In a preface to the Madagascar book, Captain William Macket argued that the Madagascar tribes could not possibly have Jewish origins as some of their customs contradicted Torah law. But later writers accepted the idea. Historian Samuel Copeland noted in his 1822 A History of the Island of Madagascar, “The origin of the Madegasses, is, by the generality of writers, ascribed to the Jews: this idea is founded on the universal practice of circumcision amongst them, and from the title of ‘Descendants of Abraham’ having been assumed by the inhabitants of St. Mary’s Isle, and the coast opposite.” As to how Jews got there, Copeland argued that since the ark was in existence in early times, early sailors had a handy prototype to follow in building vast ocean faring ships.

In modern times, some Malagasy residents claim to be descended from Jews and a hundred of them even observe mitzvos to some extent. In 2015, people of the “royal” village of Vatumasina at the southeastern edge of the island, where many locals claim that the staff of Moshe and a fragment of the Aseres Hadibros are (or were) hidden, told Professor William F.S. Miles of Northeastern University that their ancestor was a man called Aliwarat who “was originally from Jerusalem and his first language was Hebrew.”

Then their story turned weird. They claimed that Aliwarat fled to Mecca after the churban and arrived in Madagascar with an amalgamation of Muslim and Jewish beliefs. (The Secrets of the Malagasy Jews of Madagascar, Jerusalem Post, 09/26/2015)

Delegation Sets Out

On May 5, 1937, a Polish delegation headed off to explore the feasibility of carrying out the Madagascar plan. JTA reported three weeks before that “The Polish Government has invited three colonization experts, two of them Jews, to make an expedition to the French island colony of Madagascar to investigate possibilities for Jewish settlement offered by the French Government, it was learned today.”

“The French Colonial Ministry has offered Jews limited possibilities for colonization on the island off the southeast coast of Africa,” JTA added. “While agitation has been going on for some time in Polish government circles for Jewish emigration to overseas territories, Jewish organizations have objected to Jews being singled out by the Government for emigration.”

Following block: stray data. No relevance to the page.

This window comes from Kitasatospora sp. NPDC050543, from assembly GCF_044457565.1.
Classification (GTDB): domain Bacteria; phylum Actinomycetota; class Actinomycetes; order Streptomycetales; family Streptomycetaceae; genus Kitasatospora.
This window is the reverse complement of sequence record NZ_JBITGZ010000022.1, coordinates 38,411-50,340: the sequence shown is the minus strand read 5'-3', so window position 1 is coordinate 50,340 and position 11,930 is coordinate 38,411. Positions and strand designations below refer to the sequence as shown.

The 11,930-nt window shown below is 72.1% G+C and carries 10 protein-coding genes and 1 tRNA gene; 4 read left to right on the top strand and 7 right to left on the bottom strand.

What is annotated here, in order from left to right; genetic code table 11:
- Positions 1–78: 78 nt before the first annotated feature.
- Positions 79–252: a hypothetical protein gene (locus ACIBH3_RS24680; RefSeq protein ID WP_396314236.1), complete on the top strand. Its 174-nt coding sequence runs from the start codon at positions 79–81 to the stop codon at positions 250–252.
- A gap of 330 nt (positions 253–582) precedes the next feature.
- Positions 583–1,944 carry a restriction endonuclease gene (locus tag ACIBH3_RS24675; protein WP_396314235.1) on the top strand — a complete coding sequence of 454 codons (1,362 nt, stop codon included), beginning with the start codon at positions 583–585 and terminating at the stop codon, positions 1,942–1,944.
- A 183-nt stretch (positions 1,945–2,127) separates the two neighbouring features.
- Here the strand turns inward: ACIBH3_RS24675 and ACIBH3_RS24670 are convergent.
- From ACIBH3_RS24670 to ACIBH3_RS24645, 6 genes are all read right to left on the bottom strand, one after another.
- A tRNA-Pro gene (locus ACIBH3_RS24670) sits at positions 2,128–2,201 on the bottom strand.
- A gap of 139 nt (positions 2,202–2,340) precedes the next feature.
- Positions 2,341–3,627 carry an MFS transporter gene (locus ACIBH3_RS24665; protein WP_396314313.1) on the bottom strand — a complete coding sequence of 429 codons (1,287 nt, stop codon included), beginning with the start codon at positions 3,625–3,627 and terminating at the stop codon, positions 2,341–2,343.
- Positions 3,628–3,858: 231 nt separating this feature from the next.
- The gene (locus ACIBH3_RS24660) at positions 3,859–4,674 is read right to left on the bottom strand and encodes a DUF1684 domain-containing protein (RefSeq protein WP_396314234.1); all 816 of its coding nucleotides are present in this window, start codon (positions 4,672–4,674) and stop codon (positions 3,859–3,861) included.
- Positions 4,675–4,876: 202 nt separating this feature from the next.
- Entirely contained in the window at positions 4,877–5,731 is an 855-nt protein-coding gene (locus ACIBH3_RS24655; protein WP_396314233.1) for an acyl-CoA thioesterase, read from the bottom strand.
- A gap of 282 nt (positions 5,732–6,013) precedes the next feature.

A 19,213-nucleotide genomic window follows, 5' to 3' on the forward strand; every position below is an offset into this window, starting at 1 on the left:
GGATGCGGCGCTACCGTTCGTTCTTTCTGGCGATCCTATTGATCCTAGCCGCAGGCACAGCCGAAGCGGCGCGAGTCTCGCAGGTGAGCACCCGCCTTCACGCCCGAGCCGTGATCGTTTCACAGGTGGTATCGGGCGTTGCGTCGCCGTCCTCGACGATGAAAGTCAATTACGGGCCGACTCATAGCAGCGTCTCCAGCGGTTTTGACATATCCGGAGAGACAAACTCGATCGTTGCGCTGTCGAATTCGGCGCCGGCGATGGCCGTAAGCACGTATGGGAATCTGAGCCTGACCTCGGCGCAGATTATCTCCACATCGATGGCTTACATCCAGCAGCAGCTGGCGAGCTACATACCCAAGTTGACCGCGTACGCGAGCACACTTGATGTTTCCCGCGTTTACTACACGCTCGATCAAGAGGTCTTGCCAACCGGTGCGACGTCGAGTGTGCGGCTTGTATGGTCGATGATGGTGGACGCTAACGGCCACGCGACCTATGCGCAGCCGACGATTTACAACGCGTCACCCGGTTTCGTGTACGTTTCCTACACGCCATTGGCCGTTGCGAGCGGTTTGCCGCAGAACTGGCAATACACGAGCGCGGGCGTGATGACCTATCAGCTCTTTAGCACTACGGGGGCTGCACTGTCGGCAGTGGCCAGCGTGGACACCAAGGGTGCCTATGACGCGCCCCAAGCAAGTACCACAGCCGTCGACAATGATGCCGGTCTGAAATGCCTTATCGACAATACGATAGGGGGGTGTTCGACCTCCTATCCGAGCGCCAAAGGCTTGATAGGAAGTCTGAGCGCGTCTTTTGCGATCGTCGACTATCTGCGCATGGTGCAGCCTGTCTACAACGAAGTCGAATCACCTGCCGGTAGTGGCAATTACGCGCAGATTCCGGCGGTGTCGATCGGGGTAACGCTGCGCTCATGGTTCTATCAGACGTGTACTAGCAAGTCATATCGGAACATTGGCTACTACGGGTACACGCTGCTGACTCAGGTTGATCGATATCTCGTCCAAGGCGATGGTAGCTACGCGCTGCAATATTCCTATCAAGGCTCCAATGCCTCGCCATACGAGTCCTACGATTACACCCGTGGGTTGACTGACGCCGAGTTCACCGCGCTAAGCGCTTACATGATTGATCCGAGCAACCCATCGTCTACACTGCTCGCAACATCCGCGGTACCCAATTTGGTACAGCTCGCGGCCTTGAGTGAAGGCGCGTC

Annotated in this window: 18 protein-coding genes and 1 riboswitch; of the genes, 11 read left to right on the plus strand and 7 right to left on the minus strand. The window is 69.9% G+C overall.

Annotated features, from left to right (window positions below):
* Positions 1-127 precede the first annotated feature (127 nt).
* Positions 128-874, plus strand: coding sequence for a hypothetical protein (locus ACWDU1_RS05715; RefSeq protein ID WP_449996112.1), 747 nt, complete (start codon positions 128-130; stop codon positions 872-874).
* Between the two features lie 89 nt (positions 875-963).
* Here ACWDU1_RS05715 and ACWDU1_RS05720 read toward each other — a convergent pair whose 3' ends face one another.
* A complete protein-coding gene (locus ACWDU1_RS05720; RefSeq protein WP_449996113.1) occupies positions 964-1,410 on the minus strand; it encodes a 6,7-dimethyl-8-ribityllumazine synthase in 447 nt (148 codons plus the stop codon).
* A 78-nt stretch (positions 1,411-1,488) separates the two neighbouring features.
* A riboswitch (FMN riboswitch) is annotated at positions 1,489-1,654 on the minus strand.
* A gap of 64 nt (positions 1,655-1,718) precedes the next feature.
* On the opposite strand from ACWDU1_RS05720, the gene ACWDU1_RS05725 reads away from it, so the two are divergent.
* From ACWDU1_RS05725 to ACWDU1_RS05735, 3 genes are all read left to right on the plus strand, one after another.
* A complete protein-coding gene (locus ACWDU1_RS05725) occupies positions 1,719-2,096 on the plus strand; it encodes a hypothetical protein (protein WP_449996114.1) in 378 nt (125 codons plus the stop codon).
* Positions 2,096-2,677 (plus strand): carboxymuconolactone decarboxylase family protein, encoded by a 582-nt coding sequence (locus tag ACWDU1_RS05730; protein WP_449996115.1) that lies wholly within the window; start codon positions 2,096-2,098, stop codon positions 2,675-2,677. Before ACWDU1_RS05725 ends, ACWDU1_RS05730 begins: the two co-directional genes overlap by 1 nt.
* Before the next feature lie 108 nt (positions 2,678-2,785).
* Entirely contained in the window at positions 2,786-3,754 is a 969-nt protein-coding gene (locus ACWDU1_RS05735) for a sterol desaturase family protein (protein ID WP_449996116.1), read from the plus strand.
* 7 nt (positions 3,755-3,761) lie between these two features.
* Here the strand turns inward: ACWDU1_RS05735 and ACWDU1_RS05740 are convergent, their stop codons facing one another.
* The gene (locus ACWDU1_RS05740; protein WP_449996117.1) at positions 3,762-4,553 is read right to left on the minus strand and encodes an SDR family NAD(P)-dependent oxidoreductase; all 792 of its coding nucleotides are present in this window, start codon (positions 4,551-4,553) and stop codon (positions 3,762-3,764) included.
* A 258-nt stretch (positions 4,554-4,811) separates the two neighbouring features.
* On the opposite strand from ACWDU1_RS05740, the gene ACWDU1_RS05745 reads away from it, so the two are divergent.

The investigating commission included the Jew Solomon Dyk, who, before Hitler’s accession in Germany, was active in promoting Jewish agriculture in the Reich, and Loon Alter, director in Poland of the Hebrew Immigrant Aid Society of New York and director before the war of the Immigration Department of the Jewish Colonization Association in Poland, JTA wrote. The single Polish participant was Major Mieczyslaw Lepecki of the Polish army, world traveler and author of many travel books.

After his return, Lepecki published a 250 page report claiming that the island could only absorb 40,000 to 60,000 Jews at the exorbitant cost of 30,000 francs per family. One of the Jews thought that four hundred Jews was the maximum that could be moved there while the other thought even that number was impossible. The Madagascar-French colonists wanted absolutely no new- comers from Poland at all and French nationalists everywhere were afraid that Polish immigration might result in the island becoming Polish. All these factors killed the Polish-Madagascar plan.

Were The Nazis Serious?

The Madagascar plan was revived in March 1938 when Adolf Eichmann was commissioned to help Chief of the Security Police Reinhard Heydrich devise “a foreign policy solution as it had been negotiated between Poland and France.” Eichmann, without bothering to visit the island, patched together a plan to ship four million Jews to Madagascar over four years where they would be confined in a giant police reserve. The operation was to be funded by confiscated Jewish property and by contributions from world Jewry. Transport would be provided by confiscated British ships once England fell to German arms.

Unlike the Poles, who favored Zionism, the Nazi plan was for Madagascar to destroy Jewish aspirations for Zion. The plan noted, “This arrangement would prevent the possible establish- ment in Palestine by the Jews of a Vatican State of their own, and the opportunity for them to exploit for their own purposes the symbolic importance

which Jerusalem has for the Christian and Mohammedan parts of the world. Moreover, the Jews will remain in German hands as a pledge for the future good behavior of the members of their race in America.”

In reaction to the plan, the American Jewish Committee commissioned a special report pub- lished in May 1941 which demonstrated that the numbers of Jews the Nazis were planning to send could never survive on the island. This did not bother the Nazis, who in all likelihood regarded the plan as an extermination scheme under the guise of resettlement. Germany’s failure to conquer Britain permanently scuttled the harebrained scheme.

(Sources include: Timothy Snyder, Black Earth: The Ho- locaust as History and Warning, Tim Duggan Books, New York, 2015. Jewish Virtual Library: The Nazis and the Jews, The Madagascar Plan. Wikipedia)